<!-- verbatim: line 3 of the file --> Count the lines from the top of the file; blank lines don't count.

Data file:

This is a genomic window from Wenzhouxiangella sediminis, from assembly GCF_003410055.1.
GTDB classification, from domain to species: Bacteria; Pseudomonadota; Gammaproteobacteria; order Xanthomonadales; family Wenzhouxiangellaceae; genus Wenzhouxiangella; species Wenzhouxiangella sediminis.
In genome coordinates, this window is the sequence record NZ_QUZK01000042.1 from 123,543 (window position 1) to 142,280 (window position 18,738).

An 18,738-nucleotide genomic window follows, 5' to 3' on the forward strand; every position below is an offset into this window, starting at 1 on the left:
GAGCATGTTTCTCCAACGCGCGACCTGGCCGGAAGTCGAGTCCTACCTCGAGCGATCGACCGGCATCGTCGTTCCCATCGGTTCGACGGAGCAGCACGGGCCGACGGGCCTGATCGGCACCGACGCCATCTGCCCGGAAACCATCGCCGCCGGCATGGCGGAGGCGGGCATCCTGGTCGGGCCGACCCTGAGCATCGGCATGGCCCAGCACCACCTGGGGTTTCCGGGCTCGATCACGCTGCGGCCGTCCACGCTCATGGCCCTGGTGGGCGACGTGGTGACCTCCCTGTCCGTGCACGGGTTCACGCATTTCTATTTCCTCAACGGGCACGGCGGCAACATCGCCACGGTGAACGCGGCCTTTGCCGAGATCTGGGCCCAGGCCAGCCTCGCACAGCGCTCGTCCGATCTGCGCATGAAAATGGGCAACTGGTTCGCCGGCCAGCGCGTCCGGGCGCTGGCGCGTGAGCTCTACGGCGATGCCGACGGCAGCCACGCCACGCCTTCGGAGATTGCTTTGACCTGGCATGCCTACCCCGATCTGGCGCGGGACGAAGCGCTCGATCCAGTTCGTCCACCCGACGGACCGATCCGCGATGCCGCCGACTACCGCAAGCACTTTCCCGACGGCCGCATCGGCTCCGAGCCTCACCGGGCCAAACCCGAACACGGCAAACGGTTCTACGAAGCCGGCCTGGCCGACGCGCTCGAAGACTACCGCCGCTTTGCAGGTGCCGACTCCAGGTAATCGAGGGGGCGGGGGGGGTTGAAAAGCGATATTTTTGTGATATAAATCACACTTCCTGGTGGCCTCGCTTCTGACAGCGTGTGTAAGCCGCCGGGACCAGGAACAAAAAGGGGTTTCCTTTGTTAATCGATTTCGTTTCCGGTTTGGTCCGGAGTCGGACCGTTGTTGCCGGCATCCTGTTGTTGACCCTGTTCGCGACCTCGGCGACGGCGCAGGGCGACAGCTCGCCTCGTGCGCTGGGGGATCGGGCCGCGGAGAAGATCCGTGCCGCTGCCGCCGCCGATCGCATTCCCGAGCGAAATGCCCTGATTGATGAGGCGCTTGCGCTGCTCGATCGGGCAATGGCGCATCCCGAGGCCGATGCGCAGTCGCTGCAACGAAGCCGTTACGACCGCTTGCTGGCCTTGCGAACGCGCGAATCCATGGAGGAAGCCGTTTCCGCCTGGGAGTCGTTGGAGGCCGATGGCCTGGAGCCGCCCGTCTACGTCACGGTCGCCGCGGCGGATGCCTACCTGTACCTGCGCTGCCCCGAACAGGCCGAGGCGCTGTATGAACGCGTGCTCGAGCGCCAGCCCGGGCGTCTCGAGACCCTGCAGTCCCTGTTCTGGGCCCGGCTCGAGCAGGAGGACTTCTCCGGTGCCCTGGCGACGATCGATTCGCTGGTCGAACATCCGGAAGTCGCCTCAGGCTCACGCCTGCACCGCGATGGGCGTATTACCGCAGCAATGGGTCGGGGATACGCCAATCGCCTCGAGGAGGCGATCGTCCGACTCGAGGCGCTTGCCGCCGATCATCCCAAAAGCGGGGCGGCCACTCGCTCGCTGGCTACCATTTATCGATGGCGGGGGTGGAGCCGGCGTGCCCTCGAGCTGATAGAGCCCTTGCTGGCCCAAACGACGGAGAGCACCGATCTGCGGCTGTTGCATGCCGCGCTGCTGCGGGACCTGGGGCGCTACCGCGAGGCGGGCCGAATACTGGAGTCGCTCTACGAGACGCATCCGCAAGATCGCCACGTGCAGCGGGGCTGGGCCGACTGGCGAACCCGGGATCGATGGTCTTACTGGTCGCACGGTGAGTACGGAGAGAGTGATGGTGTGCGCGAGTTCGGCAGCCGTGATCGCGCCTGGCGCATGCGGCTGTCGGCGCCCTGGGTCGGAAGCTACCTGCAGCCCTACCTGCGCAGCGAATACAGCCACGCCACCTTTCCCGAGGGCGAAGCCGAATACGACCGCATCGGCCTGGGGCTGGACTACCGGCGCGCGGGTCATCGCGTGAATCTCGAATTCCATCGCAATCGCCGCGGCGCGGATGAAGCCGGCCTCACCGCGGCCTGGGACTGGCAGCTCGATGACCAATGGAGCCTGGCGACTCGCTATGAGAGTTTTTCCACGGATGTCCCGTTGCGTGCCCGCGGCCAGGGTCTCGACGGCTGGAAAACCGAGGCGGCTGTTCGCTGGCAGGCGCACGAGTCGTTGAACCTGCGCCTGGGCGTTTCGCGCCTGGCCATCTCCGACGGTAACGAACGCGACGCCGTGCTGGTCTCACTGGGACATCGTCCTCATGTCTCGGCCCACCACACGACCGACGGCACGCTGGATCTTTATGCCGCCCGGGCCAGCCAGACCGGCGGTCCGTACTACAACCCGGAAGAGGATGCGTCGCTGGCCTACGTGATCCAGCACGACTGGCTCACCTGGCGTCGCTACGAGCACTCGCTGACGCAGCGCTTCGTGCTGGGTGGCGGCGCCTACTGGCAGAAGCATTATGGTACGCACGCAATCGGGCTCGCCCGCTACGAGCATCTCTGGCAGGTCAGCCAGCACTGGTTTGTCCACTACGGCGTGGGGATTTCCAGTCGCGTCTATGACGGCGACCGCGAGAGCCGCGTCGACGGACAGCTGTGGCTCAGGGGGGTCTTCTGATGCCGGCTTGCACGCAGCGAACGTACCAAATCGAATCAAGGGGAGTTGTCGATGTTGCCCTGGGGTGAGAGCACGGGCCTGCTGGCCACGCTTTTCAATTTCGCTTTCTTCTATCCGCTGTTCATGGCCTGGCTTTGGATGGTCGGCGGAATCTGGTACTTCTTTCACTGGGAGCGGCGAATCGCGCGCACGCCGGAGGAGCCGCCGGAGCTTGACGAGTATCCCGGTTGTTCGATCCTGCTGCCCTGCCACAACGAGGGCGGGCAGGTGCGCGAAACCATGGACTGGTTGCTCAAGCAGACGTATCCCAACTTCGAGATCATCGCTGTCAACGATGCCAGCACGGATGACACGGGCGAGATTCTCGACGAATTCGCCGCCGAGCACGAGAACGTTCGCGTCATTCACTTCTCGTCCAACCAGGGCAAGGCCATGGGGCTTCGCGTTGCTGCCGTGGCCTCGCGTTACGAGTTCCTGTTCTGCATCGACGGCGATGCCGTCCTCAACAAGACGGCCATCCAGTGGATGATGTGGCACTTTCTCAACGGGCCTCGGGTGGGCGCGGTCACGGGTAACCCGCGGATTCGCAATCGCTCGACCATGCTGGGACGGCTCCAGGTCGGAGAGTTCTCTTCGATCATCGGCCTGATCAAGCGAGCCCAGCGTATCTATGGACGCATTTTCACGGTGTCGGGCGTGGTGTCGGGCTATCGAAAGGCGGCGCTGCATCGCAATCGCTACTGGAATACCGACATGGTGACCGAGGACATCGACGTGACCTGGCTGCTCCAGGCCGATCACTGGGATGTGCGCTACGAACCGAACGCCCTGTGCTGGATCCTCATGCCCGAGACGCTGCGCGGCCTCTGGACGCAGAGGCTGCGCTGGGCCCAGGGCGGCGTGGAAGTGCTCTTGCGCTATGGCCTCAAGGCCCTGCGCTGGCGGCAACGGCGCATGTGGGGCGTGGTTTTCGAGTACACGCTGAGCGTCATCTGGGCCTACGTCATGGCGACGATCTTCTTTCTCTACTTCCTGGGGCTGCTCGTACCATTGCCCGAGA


In genome coordinates, this window is the sequence record NZ_QUZK01000042.1 from 123,543 (window position 1) to 142,280 (window position 18,738).